3. Network, network, network. You never know what is available right under your nose until you start sniffing a little bit.

4. Don’t be afraid to take the administrative assistant position in an HR department. You have a degree, but you lack experience and you’ve waited a long time since that degree was granted, to try and find a job. Don’t whine about filing and power point presentations, that’s what being at the bottom of the ladder is all about. Just learn, learn, learn.

5. After you’ve held a job for at least two years, then decide if you want to go back to graduate school. You’ll get into a better school with some experience, and you’ll be less likely to be wasting your time and money.

Of course you’ll decide that HR is the best possible area to be in. It’s filled with exciting days and lots of free trips to the Caribbean. (Just to go down, fire a bunch of people in the morning and take a flight home that evening, but at least you drove past a beach, right?)

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17 thoughts on “Is More Education Better?

  1. From an HR person who previously hired several entry level HR people (as assistants), my best advice for this person is to find something. Quick. I would also urge her to be upfront in the cover letter about why she hasn’t worked since graduation because that gap, in itself, will turn off many potential employers. Without an explanation, it looks like she had no drive, no ambition, or no real reason for a job.

  2. Personally I did the experience route first and wish I hadn’t. It is hard to go back to school after being out for awhile. It is easy to get trapped and keep putting it off. When you finally do decide to go back, it can be hard to juggle to work/school thing. Not everyone can handle a FT/PT, PT/FT or even PT/PT work/school dance. And as life circumstances change, trading work for school isn’t always an option. As for the choice in a degree, I am biased towards the MBA. HR people are notoriously bad for not getting the business side of things, so having a Masters in business is going to give you a leg up. It will also help you get an operations job if you decide HR isn’t your thing.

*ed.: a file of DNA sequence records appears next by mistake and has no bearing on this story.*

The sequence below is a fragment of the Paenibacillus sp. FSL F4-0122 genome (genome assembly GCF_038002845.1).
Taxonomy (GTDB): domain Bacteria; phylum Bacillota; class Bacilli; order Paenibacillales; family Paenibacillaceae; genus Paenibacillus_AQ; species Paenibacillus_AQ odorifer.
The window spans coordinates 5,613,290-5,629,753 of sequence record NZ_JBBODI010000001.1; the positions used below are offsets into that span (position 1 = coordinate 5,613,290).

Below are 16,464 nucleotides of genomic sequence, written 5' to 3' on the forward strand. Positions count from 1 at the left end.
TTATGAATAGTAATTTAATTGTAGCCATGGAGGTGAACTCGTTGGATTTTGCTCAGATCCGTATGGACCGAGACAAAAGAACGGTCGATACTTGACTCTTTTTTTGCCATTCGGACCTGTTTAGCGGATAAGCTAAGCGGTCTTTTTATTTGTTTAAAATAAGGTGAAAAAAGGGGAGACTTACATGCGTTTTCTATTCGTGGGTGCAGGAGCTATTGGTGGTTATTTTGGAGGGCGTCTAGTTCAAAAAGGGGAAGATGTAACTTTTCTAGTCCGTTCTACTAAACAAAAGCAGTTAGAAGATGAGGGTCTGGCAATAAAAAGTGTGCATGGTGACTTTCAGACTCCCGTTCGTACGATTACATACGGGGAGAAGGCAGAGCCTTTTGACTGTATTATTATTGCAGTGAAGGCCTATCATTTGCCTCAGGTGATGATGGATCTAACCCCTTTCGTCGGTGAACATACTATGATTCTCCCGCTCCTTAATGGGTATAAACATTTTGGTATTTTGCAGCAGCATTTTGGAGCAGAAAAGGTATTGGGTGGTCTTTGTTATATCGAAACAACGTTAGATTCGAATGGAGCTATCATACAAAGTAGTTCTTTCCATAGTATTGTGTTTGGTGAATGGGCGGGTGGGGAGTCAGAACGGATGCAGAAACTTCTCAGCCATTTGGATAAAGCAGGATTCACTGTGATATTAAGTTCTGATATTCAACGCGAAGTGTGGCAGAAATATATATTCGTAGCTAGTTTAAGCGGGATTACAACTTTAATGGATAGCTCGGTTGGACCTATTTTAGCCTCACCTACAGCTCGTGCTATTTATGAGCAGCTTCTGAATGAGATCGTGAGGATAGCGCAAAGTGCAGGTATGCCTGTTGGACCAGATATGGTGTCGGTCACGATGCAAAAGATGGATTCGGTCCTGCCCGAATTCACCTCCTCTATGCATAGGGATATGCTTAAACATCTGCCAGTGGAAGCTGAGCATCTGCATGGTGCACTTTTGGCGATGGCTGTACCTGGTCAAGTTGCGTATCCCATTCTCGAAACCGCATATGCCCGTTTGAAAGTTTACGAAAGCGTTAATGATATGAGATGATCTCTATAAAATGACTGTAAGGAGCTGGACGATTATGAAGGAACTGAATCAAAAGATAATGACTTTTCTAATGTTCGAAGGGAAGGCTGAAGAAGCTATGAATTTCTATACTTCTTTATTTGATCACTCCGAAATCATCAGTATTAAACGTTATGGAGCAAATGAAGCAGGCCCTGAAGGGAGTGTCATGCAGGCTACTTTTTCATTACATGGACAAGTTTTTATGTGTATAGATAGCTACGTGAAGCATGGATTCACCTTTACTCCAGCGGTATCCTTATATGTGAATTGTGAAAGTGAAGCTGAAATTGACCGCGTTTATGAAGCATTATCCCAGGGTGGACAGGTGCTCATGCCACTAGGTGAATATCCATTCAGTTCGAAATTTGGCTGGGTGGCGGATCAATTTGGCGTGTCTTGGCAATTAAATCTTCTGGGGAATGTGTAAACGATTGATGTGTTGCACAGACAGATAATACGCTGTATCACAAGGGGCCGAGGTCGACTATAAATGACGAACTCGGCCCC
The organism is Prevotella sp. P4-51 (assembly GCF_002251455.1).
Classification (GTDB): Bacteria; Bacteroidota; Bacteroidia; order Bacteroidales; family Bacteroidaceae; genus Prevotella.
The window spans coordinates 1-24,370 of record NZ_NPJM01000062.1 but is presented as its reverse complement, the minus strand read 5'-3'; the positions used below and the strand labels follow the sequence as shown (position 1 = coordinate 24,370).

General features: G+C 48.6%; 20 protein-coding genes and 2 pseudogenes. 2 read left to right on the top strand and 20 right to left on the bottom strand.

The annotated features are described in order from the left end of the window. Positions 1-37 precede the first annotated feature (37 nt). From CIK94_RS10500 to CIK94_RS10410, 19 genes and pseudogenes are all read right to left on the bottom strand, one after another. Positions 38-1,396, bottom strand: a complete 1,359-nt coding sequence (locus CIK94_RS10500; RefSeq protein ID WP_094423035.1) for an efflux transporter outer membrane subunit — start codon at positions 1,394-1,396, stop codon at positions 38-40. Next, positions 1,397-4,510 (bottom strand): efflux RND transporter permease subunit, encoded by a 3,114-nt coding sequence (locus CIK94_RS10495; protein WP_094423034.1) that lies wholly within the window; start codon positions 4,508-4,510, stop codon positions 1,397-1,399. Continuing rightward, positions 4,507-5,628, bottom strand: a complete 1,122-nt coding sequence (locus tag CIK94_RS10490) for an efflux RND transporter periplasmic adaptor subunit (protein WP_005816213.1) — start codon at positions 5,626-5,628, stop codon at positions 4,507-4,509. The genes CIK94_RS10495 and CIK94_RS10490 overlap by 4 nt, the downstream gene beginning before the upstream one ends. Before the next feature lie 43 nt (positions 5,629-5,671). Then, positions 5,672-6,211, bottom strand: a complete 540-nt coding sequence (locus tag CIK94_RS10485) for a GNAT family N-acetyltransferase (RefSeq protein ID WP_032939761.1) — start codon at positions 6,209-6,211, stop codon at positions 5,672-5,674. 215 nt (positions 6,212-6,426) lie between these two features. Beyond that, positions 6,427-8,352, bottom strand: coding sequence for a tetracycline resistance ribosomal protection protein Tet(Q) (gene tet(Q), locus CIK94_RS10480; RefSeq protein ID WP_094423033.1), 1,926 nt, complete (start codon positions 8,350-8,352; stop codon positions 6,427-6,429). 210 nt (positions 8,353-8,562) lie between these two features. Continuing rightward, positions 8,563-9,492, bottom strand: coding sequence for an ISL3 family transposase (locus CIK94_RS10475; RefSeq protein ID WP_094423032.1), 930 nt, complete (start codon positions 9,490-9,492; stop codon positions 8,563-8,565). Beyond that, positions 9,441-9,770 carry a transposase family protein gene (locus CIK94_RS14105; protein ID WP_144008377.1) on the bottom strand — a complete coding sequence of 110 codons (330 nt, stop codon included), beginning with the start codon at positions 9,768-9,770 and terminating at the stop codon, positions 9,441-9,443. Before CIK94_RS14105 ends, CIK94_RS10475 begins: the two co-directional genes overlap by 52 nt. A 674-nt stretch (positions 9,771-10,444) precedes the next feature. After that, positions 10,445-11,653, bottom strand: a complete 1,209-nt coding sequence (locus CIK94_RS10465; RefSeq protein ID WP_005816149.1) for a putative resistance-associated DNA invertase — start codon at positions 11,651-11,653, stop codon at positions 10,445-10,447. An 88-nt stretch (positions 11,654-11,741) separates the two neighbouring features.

3. I appreciate your feedback Evil HR lady, thank you. I know you didn’t have a lot of information to go on but I just wanted to fill in the gaps for people who were curious.
    I haven’t worked since getting my degree because financially I didn’t need to. My mother passed away, my debts were paid off and my husband was able to support our family. So I stayed home with kids. I hate telling people that I stayed home with children while job hunting though, I think it gives them a bias whether they want it or not.
    As for why HR. We’ll I’m 28 and have been in the working world since I was 16. Both my parents were in HR and I learned a lot at their knees. I also have worked in an HR department before, as a file clerk, specifically for benefits. So I’m not ignorant of what is required to be a good benefits person, I already can explain a 401K or medical policy like no bodies business.
    But I realize that my initial email did not give you that information so you really could have been talking to a 22 yr old whose parents are kicking her out ASAP and she needs a job.

  4. I started my Masters degree and then got a job with a few classes left to complete. Going back to school to get additional education is hard, inconvenient, and difficult. (did I mention that it was challenging?)

    Despite that, I am glad I did. My understanding was much greater with several years of work experience. I was also much more sure that this was the field for me. It also separated me from the faculty long enough to realize that they have goals very different from the students (i.e. they really don’t care if you graduate, as long as they get to publish) and some don’t really understand how to relate theory to reality.

    That said, my graduate courses are far and above those which have assisted me the most in day to day work. Engineering requires so much ‘foundation’ coursework that it leaves little time for the undergraduate student to synthesize the concepts into actual application. The upper division classes provided more opportunity for this.

    I am also a big believer in internships during the undergraduate program. Experience enhances understanding.

  5. I should add that I don’t believe that there is such a thing as too much education. As long as you realize that not all education is going to enhance your earning potential. (cue joke about humanities students.)